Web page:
Annotations for Sinclair Lewis : Main Street & Babbitt
Baker & Taylor
Two famous satirical novels by America's first Nobel Prize winner for literature--Main Street and Babbitt--are bound into one volume to provide a provocative portrait of American society that still applies to today's way of life.
Baker & Taylor
Two of Lewis' novels depict the hipocrisy and complacency of middle-class America
Blackwell North Amer
In Main Street and Babbitt, Sinclair Lewis drew on his boyhood memories of Sauk Centre, Minnesota, to reveal as no writer had done before the complacency and conformity of middle-class life in America. These remarkable novels combine brilliant satire with a lingering affection for the men and women who, as Lewis wrote of Babbitt, want "to seize something more than motor cars and a house before it's too late."
Main Street (1920), Lewis's first triumph, was a phenomenal event in American publishing and cultural history. Lewis's idealistic, imaginative heroine, Carol Kennicott, longs "to get [her] hands on one of these prairie towns and make it beautiful," but when her doctor husband brings her to Gopher Prairie, she finds that the romance of the American frontier has dwindled to the drab reality of the American Middle West. Carol first struggles against and then flees the social tyrannies and cultural emptiness of Gopher Prairie, only to submit at last to the conventions of village life. The great romantic satire of its decade, Main Street is a wry, sad, funny account of a woman who attempts to challenge the hypocrisy and narrow-mindedness of her community.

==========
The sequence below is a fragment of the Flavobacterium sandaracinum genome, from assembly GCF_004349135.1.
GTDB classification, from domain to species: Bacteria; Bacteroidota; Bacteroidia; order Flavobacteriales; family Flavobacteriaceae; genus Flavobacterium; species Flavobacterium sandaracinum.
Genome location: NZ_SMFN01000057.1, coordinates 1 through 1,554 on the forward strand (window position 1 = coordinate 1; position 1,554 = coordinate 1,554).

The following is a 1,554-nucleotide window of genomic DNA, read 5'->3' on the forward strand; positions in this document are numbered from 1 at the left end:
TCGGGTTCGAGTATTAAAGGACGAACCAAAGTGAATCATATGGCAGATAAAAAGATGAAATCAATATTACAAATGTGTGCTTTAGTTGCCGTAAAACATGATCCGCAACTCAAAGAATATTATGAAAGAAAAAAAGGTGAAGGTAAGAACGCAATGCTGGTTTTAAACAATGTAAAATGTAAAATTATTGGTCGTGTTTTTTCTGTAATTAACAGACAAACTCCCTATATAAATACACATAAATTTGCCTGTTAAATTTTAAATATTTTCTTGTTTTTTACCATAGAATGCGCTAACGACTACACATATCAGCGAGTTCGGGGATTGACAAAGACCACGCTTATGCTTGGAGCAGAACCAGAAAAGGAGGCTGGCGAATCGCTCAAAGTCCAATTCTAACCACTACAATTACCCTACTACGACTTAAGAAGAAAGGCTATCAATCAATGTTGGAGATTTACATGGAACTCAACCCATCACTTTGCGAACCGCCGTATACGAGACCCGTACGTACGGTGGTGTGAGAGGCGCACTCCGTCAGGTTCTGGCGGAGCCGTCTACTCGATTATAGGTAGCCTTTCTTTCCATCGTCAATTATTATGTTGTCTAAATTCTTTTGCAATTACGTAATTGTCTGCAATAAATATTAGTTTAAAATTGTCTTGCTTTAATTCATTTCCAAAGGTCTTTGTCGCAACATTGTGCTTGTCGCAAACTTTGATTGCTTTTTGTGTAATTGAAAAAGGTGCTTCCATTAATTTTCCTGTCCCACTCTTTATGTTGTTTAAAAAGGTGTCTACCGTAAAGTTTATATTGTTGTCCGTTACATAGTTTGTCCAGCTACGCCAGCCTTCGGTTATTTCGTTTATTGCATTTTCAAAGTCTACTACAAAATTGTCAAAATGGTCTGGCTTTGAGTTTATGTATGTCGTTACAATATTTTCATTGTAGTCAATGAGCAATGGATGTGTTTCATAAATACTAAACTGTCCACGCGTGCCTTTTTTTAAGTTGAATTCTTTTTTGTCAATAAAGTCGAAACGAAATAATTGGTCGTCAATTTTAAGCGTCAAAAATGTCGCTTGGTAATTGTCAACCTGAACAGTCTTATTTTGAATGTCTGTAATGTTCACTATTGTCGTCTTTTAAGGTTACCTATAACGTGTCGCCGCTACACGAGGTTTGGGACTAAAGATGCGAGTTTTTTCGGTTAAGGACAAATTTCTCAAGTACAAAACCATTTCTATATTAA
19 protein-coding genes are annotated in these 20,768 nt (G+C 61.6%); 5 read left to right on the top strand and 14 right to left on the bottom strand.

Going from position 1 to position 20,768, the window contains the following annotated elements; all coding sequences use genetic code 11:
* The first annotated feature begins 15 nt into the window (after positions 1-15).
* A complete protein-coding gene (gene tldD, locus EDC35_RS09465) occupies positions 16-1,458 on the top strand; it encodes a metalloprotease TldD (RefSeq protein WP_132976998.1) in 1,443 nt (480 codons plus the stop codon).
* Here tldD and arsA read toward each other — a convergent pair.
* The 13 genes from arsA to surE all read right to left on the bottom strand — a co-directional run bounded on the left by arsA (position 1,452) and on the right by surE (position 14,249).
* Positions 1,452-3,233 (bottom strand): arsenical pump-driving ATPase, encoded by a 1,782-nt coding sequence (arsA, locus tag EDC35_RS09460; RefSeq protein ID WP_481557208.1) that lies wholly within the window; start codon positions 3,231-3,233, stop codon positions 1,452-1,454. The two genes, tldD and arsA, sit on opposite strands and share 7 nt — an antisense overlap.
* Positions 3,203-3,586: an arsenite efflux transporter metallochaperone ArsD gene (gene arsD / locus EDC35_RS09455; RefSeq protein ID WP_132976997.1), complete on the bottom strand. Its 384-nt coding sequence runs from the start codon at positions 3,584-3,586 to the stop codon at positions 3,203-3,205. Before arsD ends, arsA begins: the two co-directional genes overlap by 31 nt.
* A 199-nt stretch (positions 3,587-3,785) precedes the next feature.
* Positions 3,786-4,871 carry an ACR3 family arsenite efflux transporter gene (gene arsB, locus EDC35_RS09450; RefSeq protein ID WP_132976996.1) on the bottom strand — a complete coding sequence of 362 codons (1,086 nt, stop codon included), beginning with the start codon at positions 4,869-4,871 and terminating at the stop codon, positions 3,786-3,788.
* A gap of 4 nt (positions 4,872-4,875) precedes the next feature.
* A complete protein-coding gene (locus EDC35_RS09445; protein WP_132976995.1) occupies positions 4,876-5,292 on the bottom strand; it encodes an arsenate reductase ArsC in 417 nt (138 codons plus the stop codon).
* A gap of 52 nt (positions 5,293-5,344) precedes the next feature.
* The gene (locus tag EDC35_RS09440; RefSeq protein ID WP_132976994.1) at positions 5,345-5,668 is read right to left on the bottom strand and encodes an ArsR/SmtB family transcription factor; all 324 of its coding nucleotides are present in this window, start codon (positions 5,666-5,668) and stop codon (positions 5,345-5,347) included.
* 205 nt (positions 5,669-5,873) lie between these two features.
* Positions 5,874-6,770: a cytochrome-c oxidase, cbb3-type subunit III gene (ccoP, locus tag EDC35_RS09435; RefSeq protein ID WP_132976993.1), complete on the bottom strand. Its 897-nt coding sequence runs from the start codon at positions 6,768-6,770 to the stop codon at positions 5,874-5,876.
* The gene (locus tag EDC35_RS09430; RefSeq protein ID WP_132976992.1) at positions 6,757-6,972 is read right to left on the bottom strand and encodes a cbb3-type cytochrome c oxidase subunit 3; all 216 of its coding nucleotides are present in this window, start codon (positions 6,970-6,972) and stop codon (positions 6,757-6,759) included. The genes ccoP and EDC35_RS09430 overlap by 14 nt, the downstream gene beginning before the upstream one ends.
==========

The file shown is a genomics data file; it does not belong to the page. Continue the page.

"I know of no American novel that more accurately presents the real America," wrote H. L. Mencken when Babbitt appeared in 1922. "As an old professor of Babbittry I welcome him as an almost perfect specimen. Every American city swarms with his brothers. He is America incarnate, exuberant and exquisite."
In the character of George F. Babbitt, the boisterous, vulgar, worried, gadget-loving real estate man from Zenith, Lewis fashioned a new and enduring figure in American literature - the total conformist. Babbitt is a "joiner," who thinks and feels with the crowd. Lewis surrounds him with a gallery of familiar American types - small businessmen, Rotarians, Elks, boosters, supporters of evangelical Christianity. In bitingly satirical scenes of club lunches, after-dinner speeches, trade association conventions, fishing trips, and Sunday School committees, Lewis reproduces the noisy restlessness of American commercial culture.
In 1930 Sinclair Lewis was the first American to be awarded the Nobel Prize for literature, largely for his achievement in Babbitt. These early novels not only define a crucial period in American history - from America's "coming of age" just before World War I to the dizzying boom of the twenties - they also continue to astonish us with essential truths about the country we live in today.